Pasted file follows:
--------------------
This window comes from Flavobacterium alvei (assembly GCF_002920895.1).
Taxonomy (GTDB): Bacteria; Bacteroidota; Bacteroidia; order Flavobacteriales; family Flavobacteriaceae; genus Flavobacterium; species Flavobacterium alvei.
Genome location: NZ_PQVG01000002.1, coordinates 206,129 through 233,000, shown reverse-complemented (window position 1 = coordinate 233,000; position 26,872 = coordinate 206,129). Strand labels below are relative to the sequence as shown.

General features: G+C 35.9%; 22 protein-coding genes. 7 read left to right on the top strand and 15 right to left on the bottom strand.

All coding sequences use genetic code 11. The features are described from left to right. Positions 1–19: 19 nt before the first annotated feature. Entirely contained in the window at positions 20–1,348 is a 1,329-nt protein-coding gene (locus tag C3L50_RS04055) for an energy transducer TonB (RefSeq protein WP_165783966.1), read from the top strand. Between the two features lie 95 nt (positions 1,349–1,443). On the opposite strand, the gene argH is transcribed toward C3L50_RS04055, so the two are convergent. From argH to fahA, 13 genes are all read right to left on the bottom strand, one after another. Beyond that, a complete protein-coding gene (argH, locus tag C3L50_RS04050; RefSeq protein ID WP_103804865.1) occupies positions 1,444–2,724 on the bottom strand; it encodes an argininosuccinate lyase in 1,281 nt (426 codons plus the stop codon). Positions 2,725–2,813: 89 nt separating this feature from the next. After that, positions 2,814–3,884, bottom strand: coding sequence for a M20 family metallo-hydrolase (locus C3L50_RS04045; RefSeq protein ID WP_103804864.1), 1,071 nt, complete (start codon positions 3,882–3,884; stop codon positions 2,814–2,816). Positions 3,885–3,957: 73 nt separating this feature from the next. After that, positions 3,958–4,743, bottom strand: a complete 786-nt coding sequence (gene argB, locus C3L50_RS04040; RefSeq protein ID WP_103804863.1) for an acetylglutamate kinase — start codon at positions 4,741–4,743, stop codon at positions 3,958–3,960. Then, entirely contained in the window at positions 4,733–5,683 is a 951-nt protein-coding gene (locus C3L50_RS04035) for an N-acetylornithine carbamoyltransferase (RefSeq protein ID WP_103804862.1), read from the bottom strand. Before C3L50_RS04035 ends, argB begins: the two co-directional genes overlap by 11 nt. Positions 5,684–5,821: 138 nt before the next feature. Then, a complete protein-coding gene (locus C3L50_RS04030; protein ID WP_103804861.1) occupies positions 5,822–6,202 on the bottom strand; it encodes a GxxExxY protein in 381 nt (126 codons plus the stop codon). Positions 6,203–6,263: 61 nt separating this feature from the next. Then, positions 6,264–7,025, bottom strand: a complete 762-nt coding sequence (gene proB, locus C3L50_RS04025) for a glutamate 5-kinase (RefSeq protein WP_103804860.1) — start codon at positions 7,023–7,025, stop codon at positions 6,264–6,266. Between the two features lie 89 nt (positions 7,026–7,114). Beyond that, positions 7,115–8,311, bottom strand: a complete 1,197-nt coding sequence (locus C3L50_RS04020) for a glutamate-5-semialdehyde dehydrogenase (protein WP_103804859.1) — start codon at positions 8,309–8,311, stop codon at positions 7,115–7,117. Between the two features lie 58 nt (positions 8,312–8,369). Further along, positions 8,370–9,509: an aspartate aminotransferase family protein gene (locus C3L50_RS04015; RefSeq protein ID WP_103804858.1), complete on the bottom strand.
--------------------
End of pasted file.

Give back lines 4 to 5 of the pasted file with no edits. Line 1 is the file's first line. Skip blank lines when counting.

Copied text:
General features: G+C 35.9%; 22 protein-coding genes. 7 read left to right on the top strand and 15 right to left on the bottom strand.

All coding sequences use genetic code 11. The features are described from left to right. Positions 1–19: 19 nt before the first annotated feature. Entirely contained in the window at positions 20–1,348 is a 1,329-nt protein-coding gene (locus tag C3L50_RS04055) for an energy transducer TonB (RefSeq protein WP_165783966.1), read from the top strand. Between the two features lie 95 nt (positions 1,349–1,443). On the opposite strand, the gene argH is transcribed toward C3L50_RS04055, so the two are convergent. From argH to fahA, 13 genes are all read right to left on the bottom strand, one after another. Beyond that, a complete protein-coding gene (argH, locus tag C3L50_RS04050; RefSeq protein ID WP_103804865.1) occupies positions 1,444–2,724 on the bottom strand; it encodes an argininosuccinate lyase in 1,281 nt (426 codons plus the stop codon). Positions 2,725–2,813: 89 nt separating this feature from the next. After that, positions 2,814–3,884, bottom strand: coding sequence for a M20 family metallo-hydrolase (locus C3L50_RS04045; RefSeq protein ID WP_103804864.1), 1,071 nt, complete (start codon positions 3,882–3,884; stop codon positions 2,814–2,816). Positions 3,885–3,957: 73 nt separating this feature from the next. After that, positions 3,958–4,743, bottom strand: a complete 786-nt coding sequence (gene argB, locus C3L50_RS04040; RefSeq protein ID WP_103804863.1) for an acetylglutamate kinase — start codon at positions 4,741–4,743, stop codon at positions 3,958–3,960. Then, entirely contained in the window at positions 4,733–5,683 is a 951-nt protein-coding gene (locus C3L50_RS04035) for an N-acetylornithine carbamoyltransferase (RefSeq protein ID WP_103804862.1), read from the bottom strand. Before C3L50_RS04035 ends, argB begins: the two co-directional genes overlap by 11 nt. Positions 5,684–5,821: 138 nt before the next feature. Then, a complete protein-coding gene (locus C3L50_RS04030; protein ID WP_103804861.1) occupies positions 5,822–6,202 on the bottom strand; it encodes a GxxExxY protein in 381 nt (126 codons plus the stop codon). Positions 6,203–6,263: 61 nt separating this feature from the next. Then, positions 6,264–7,025, bottom strand: a complete 762-nt coding sequence (gene proB, locus C3L50_RS04025) for a glutamate 5-kinase (RefSeq protein WP_103804860.1) — start codon at positions 7,023–7,025, stop codon at positions 6,264–6,266. Between the two features lie 89 nt (positions 7,026–7,114). Beyond that, positions 7,115–8,311, bottom strand: a complete 1,197-nt coding sequence (locus C3L50_RS04020) for a glutamate-5-semialdehyde dehydrogenase (protein WP_103804859.1) — start codon at positions 8,309–8,311, stop codon at positions 7,115–7,117. Between the two features lie 58 nt (positions 8,312–8,369). Further along, positions 8,370–9,509: an aspartate aminotransferase family protein gene (locus C3L50_RS04015; RefSeq protein ID WP_103804858.1), complete on the bottom strand.